(This is a part of a series of gleanings from the history of CRC’s 30 years of work; additional posts available here.)
The mine fight lifted the lid on the boiling pot of regional dissatisfaction with the government’s land management policies. People here, from ranchers to scientists, wanted an organization that represented diverse interests, so we “could speak with a unified voice, as informed and interested members of the public, to the government planners regarding management decisions.” Thus, the Chiricahua Regional Council was born on March 23, 1992.
Our first Directors were Richard G. Zweifel (President); Karen Hayes; Bill McDonald; Edward Roos; and Noel Snyder. Mary Willy was CRC’s first Secretary–Treasurer.
In 1992, as soon as CRC formally existed, we plunged immediately into a dogfight over Coronado National Forest’s desire to create new National Recreation Areas (NRAs), in three of Arizona’s Sky Islands. One NRA was envisioned for the Chiricahua Mountains. Here, the Forest Service plan began as the Cave Creek–Pinery Canyon Concept Plan, which proposed spending a great deal of money on recreational development––development that threatened the region’s biological diversity and rural cultural values.
CRC members attended all meetings, held in five towns from Douglas to Tucson. The Forest Service brushed off most questions about the project, saying that the concept plan was simply a step toward a planning document, which would allow for comments, questions––and (we were thinking) legal challenge. Public reaction was overwhelmingly negative.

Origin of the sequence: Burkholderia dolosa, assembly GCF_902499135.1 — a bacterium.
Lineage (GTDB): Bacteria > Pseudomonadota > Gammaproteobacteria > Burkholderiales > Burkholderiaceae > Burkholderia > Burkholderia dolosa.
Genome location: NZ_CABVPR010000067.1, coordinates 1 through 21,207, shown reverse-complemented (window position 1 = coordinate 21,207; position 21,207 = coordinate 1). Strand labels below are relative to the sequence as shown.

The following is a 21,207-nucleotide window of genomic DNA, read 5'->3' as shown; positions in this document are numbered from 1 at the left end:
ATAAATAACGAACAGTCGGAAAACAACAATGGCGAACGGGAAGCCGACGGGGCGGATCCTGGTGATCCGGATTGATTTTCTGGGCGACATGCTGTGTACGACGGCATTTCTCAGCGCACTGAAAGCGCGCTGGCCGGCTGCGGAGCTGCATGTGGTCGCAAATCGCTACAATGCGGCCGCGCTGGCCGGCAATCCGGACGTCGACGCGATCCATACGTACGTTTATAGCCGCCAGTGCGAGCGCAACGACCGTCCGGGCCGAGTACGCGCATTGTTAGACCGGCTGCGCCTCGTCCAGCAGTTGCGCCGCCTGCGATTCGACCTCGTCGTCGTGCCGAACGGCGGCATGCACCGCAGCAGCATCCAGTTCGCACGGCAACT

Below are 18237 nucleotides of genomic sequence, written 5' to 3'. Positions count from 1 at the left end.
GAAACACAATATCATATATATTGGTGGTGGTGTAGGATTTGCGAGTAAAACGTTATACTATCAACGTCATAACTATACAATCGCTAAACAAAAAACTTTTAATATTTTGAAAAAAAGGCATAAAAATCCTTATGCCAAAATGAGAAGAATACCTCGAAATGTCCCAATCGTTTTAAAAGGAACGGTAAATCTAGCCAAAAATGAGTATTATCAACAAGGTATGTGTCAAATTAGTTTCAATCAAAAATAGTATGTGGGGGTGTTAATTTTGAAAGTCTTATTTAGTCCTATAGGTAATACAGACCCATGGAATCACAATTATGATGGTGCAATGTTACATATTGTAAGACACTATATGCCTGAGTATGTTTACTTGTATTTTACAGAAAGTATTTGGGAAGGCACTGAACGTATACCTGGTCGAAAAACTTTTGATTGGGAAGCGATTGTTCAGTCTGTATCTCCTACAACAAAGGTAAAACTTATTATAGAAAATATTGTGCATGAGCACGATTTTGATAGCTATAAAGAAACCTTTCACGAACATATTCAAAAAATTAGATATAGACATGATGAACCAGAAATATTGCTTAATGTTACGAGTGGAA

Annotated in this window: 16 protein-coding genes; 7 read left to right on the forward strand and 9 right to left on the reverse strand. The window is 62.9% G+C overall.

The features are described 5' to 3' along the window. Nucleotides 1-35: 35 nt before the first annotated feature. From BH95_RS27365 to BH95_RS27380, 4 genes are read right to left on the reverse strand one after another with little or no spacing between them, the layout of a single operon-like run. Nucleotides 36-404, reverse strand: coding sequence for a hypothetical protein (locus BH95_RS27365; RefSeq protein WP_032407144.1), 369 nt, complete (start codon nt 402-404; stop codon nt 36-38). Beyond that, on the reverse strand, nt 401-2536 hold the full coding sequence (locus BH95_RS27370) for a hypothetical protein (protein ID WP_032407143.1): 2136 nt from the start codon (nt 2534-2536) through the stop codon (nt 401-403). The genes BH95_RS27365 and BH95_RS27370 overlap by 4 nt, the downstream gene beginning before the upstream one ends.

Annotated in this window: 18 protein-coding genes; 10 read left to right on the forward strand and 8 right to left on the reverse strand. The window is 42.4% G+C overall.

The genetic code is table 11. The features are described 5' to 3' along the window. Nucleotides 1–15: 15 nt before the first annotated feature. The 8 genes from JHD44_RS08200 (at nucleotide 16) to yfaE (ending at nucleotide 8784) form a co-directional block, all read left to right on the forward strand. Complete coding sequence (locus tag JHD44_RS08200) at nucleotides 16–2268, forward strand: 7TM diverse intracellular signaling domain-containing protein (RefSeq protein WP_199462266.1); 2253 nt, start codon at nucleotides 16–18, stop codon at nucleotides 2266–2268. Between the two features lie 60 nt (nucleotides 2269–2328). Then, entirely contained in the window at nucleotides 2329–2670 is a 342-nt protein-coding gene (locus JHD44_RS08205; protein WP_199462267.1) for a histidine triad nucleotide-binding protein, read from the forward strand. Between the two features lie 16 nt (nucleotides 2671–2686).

By September 1992, Pinery Canyon and the western slope of the Chiricahuas had been dropped from the plan. Also in September, the Forest Service conceded that the NRA proposal was moribund but said that recreation development plans still existed.
The CRC recognized recreation as an appropriate use of public land but stressed that recreation needs to be tailored to the special values of a given region. The high biodiversity of the Chiricahua region has made it a center of field research and ecotourism, and, therefore, recreational plans need to be crafted to have the least possible impact on sensitive ecosystems.
CRC offered to cooperate with the Forest Service and legislators (in particular, Congressman Jim Kolbe) to develop plans that are sensitive to our special biological and cultural values.